What is in this magical word Shiraz that makes everyone
sit up and take notice?
July 18, 2005
When Darius Kadivar - whom I knew through his work, but had never
met before - walked towards me as I passed through the gates of
the cemetery and according
to the Iranian custom gave me a kiss on both cheeks greeting me
by my name, I was sure the taxi had driven me to the right place.
He introduced me to his mother Jeannette, his sister Sylvie-Roya,
a friend of the family having just arrived from Shiraz and a group
of Iranians who knew his late father from their student days in
Paris in the 1950s. A few minutes later following others, I took
my turn standing by the edge of an open grave, throwing freshly
picked rose petals onto the coffin of a Shirazi surgeon Dr. Kayomars
Rouhollah Kadivar who died in exile in France on 4 July at the
age of 75.
On that beautiful sunny 11 July day, abounding with flowers,
the discreet number of mourners had assembled in Le Chesnay cemetery
near Versailles to pay their respects to a beloved husband, an
affectionate father, and a dear friend. And I who had never met
Dr. Kadivar during his life had travelled from Paris to just be
there beside his son, my dear friend Cyrus. I had come to offer
him my emotional support at a time of a painful loss unmindful
of the verity that when you come with all the sincere intentions
to give, you leave with your cup running over with the fullness
of what you have received. In this case, the content of my cup
had the distinct aroma and flavour of that quintessential Iranian
city, the world capital of poetry.
Eulogies were recited during the ceremony before the burial.
Each time the name of Shiraz or Hafiz was mentioned, my attention
was drawn to the fresh tears welling up in the eyes of the French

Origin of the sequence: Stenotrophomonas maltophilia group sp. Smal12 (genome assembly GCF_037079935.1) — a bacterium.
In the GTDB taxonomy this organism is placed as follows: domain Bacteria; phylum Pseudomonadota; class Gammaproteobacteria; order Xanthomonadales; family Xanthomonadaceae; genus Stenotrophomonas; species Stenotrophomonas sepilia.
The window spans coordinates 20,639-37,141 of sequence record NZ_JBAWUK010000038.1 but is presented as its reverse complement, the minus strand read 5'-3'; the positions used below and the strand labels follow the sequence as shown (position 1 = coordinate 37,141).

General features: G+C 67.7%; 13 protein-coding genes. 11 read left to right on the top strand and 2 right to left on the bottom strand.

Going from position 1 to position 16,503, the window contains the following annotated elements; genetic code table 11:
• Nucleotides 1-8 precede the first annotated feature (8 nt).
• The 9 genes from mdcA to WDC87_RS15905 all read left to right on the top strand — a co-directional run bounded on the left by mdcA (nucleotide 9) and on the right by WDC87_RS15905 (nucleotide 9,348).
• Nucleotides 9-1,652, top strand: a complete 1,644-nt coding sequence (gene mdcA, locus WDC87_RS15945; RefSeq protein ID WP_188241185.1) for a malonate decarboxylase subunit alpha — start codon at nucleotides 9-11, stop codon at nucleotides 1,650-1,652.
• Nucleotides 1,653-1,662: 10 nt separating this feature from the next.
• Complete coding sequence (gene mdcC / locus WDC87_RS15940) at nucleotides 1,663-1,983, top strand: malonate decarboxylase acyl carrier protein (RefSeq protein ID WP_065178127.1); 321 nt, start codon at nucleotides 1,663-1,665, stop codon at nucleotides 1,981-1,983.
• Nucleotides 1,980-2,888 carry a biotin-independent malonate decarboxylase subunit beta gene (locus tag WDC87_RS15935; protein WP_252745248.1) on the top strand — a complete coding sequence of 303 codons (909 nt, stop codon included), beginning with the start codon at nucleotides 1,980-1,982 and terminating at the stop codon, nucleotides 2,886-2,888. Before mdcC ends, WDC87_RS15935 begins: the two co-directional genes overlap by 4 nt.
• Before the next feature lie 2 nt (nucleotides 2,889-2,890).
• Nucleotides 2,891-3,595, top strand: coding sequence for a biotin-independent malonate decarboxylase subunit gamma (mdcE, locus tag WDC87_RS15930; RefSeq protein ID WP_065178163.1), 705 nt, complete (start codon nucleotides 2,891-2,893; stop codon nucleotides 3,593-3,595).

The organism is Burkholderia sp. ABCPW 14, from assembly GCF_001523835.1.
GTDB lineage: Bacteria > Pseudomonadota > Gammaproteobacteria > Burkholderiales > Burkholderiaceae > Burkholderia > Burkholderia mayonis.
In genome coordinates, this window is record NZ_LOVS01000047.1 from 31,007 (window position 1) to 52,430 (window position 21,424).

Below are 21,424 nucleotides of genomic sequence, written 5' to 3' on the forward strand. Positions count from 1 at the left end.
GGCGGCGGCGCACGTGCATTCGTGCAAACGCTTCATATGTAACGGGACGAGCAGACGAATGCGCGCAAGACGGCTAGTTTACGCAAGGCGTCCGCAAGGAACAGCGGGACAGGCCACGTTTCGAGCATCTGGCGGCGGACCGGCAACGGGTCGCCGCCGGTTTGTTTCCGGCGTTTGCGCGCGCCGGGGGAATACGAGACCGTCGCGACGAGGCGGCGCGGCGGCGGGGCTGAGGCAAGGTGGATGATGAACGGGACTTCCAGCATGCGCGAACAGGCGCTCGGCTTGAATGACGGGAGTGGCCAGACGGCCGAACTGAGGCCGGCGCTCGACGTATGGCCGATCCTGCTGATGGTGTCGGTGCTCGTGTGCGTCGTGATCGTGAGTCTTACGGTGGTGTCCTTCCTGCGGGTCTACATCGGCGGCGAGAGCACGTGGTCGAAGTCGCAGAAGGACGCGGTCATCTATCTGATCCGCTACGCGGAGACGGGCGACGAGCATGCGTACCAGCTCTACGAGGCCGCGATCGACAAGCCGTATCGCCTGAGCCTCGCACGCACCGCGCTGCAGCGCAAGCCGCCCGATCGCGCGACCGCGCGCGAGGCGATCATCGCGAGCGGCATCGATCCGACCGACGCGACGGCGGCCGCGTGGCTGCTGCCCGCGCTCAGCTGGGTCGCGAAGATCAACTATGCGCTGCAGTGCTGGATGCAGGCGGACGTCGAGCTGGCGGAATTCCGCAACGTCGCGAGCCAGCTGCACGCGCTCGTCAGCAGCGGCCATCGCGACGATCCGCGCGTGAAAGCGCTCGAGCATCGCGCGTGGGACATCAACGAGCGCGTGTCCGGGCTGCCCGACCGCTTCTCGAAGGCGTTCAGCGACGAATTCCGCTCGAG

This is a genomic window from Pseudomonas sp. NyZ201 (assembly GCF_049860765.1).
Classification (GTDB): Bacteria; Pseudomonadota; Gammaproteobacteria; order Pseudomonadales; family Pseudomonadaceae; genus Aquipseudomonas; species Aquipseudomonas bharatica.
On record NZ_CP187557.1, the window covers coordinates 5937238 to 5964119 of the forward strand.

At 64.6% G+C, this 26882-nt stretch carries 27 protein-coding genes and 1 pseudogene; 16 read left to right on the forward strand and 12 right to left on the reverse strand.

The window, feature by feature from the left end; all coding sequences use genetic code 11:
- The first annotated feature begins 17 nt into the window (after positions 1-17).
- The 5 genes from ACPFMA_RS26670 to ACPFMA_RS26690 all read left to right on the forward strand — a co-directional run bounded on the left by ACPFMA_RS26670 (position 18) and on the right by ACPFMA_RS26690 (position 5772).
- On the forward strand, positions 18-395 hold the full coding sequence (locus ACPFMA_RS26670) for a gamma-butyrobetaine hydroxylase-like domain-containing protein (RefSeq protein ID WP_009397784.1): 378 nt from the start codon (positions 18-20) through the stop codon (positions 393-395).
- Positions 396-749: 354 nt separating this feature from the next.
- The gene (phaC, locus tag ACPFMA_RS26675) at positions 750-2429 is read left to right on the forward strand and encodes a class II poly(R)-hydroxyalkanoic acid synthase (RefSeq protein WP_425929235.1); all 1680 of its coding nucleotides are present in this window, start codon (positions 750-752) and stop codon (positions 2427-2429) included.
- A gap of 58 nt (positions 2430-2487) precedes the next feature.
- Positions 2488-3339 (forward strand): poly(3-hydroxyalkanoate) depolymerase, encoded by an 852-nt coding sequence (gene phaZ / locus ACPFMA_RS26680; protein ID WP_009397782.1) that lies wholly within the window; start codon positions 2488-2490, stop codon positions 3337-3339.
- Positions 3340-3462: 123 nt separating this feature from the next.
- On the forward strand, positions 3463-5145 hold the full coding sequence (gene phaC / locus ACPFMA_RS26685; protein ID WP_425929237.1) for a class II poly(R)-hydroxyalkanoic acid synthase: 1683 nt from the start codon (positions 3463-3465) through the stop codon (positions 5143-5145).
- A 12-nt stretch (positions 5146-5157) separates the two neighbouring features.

born Mrs. Kadivar. These two magic names it seemed reminded her
of two objects of devotion that were sacred to her late husband.
And I too as an Iranian standing there in that gathering amongst
French, English and Canadians felt a great sense of pride with
every reference to Hafiz’s beloved birthplace.
What after all is in this magical word Shiraz that makes everyone
sit up and take notice? Is it the poetry, the wine or the fabulous
gardens? Is it Shiraz’s proximity to the ruins of Persepolis
or Cyrus’s tomb in Pasargad awakening in us a reverence
for the roots of our civilized humanity? What is in Shiraz’s
land and water that makes it different from any other place? It
has a soil not in any way unique. The oxygen one breathes there
is like any other oxygen. The trees and vegetation are not that
different from those found in a land of similar climate. And still
we know that Shiraz evokes in us feelings and sensations that
no other place is able to.
Saul Bellow in his famous work ‘To Jerusalem and Back’ writes:
“We step into the street and my friend David Shahar,
whose chest is large, takes a deep breath and advises me to do
the same. The air, the very air, is thought-nourishing in Jerusalem,
the Sages themselves said so. I am prepared to believe it.”
Sa’di felt the same way about Shiraz saying that the air
of Shiraz can set our being on fire and Hafiz described this city
as the fount of beauty and virtue. In one way I believe Shiraz
excels even Jerusalem. It invites us to a salvation through a
highway constructed by human sensibility without restricting our
path to the dogmas of this or that particular creed. The Iranian
mind can never dwell for long either on Mecca or Jerusalem without
retuning to Shiraz to find the center of its broad vision and
emotional stability. Iranians cannot stray long towards xenophobia
and ethnocentrism, without being pulled back by the words of their
Shirazi poet (Sa’di) inscribed in the entrance of the United
Nations headquarters in New York:
Human beings are members of a whole,
In creation of one essence and soul.
So while one member suffers aches and grief,
The other members cannot win relief.
If we have any understanding of our moral heritage in Shiraz
we cannot walk far into the snare of self-centeredness and materialism
before we are reminded of Hafiz’s wise words on what ultimately
matters in life:
On the emeraldine heavens it has been inscribed with gold letters:
Nothing at the end endures save loving-kindness.
And it is not by accident that Shiraz has been the site of such
a poetic testimony. A city that has witnessed magnificent palaces
of Kings of Kings reduced to rubble overnight, and in Hafiz’s
own life changed hands several times between blood thirsty rulers,
knows quite well about time’s cruel vicissitude.
All that remains is loving-kindness. This is Shiraz’s
testimony. Nothing has any staying power save tenderness and humanity.
Absolutely nothing. Even Shiraz itself can become an inaccessible
dream, as it became at the end for Dr. Kadivar and is bound to
become for many of us here in exile.